As Pandemic Sweeps Globe, U.S. Foreign Policy Remains Unchanged
AILSA CHANG, HOST:
The coronavirus pandemic may have changed the world. But when it comes to U.S. foreign policy, the Trump administration is continuing with its usual playbook. As NPR's Michele Kelemen reports, the administration is doubling down on its hardline policies towards China and Iran.
MICHELE KELEMEN, BYLINE: Secretary of State Mike Pompeo has been a leading proponent of the theory that the coronavirus escaped from a lab in Wuhan. Today he accused China of misleading the world.
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MIKE POMPEO: China could have prevented the deaths of hundreds of thousands of people worldwide. China could have spared the world a descent into global economic malaise.
KELEMEN: Pompeo says the U.S. is helping the world respond to this crisis. His office has put out numerous fact sheets about that. But those talking points are falling on deaf ears, says Kori Schake of the American Enterprise Institute, a conservative Washington think tank.
KORI SCHAKE: The Trump administration has propagated so many lies that they're no longer trustworthy interlocutors for much of the world. And the second reason is that it's hard to get traction for that positive message when the president is fulminating such a negative message.
KELEMEN: Trump has suspended aid to the World Health Organization and often criticizes multilateral institutions like that. He continues to press allies, like South Korea, to pay more for the presence of U.S. troops - a dispute that recently forced thousands of South Korean workers to go on furlough. And the U.S. is still pressing countries to get tough on Iran while, Schake says, most see the pandemic as today's priority.
SCHAKE: I especially like a passage in the 1958 novel "The Ugly American", where the authors emphasize that to the extent that American policy is practical and helps solve people's problems, it will be successful. And to the extent that it is grandiose and ideological, it will fail.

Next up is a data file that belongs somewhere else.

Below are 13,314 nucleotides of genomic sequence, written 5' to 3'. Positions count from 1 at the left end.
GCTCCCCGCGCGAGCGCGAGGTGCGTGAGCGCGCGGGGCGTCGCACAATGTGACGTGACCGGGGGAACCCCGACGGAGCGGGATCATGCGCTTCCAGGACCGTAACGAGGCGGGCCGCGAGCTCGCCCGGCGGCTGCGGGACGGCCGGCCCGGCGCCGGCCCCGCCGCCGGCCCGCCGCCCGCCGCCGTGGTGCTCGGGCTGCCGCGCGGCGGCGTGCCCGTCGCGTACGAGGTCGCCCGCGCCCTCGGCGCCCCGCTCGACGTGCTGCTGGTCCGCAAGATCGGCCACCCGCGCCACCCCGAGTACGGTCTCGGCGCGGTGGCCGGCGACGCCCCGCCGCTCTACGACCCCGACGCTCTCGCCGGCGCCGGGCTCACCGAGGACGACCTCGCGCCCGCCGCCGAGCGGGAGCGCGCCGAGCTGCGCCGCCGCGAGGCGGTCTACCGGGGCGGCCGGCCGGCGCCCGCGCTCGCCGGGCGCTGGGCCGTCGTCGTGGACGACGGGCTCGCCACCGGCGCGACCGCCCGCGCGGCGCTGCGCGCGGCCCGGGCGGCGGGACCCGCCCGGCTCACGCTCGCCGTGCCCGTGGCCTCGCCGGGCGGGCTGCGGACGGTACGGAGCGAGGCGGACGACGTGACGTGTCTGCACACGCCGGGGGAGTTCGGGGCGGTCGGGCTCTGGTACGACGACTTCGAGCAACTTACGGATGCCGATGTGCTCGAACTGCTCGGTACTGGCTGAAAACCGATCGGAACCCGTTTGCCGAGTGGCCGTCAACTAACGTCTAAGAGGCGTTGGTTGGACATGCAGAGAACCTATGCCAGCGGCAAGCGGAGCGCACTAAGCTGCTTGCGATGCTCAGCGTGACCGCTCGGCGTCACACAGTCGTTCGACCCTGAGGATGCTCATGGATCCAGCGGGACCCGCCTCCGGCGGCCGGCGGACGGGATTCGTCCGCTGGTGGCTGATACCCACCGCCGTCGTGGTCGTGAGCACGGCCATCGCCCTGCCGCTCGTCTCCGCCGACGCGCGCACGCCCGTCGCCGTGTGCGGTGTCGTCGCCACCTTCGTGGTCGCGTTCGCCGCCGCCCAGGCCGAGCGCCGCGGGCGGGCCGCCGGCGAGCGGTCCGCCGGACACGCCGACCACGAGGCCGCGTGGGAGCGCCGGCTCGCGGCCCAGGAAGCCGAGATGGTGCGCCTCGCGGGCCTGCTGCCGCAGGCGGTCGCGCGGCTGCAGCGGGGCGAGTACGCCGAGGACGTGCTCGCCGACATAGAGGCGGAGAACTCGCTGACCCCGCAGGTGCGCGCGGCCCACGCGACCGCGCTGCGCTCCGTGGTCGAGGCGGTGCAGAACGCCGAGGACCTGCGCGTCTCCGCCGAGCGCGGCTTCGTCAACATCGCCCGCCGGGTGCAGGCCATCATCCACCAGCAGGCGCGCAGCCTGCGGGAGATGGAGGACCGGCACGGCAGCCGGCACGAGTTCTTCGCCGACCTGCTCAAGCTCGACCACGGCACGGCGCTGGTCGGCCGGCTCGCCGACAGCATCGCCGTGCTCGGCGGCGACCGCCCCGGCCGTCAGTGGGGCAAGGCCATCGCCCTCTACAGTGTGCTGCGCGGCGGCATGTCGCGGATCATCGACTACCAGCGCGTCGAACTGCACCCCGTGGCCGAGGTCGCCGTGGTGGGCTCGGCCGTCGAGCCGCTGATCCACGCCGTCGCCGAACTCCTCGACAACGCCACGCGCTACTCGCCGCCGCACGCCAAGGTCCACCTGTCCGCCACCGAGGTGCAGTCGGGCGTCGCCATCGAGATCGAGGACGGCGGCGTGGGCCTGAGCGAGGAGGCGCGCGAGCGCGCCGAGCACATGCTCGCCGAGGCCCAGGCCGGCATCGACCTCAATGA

KELEMEN: The U.S. also skipped a European-led meeting to drum up funding for a COVID-19 vaccine. Pompeo points out that China was there.
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POMPEO: So the party that perpetrated this - right? This began in Wuhan, China - was there. And we regret it. There wasn't a call for transparency from them.
KELEMEN: Pompeo says this is not about bullying China or playing politics, but that's how Aaron David Miller of the Carnegie Endowment sees it in this election year for Trump.
AARON DAVID MILLER: His key talking point - the economic miracle - now lies in shreds. There could only be a doubling down because I don't think he has a Plan B.
KELEMEN: Speaking via Skype, Miller says Trump's foreign policy is meant to further his own domestic political agenda.
MILLER: Working with allies, many of whom are doing much better than we are, is much less satisfying than finding a variety of parties to blame, shame and tame.
KELEMEN: Topping that list now is the World Health Organization and the Chinese Communist Party.
Michele Kelemen, NPR News, Washington.
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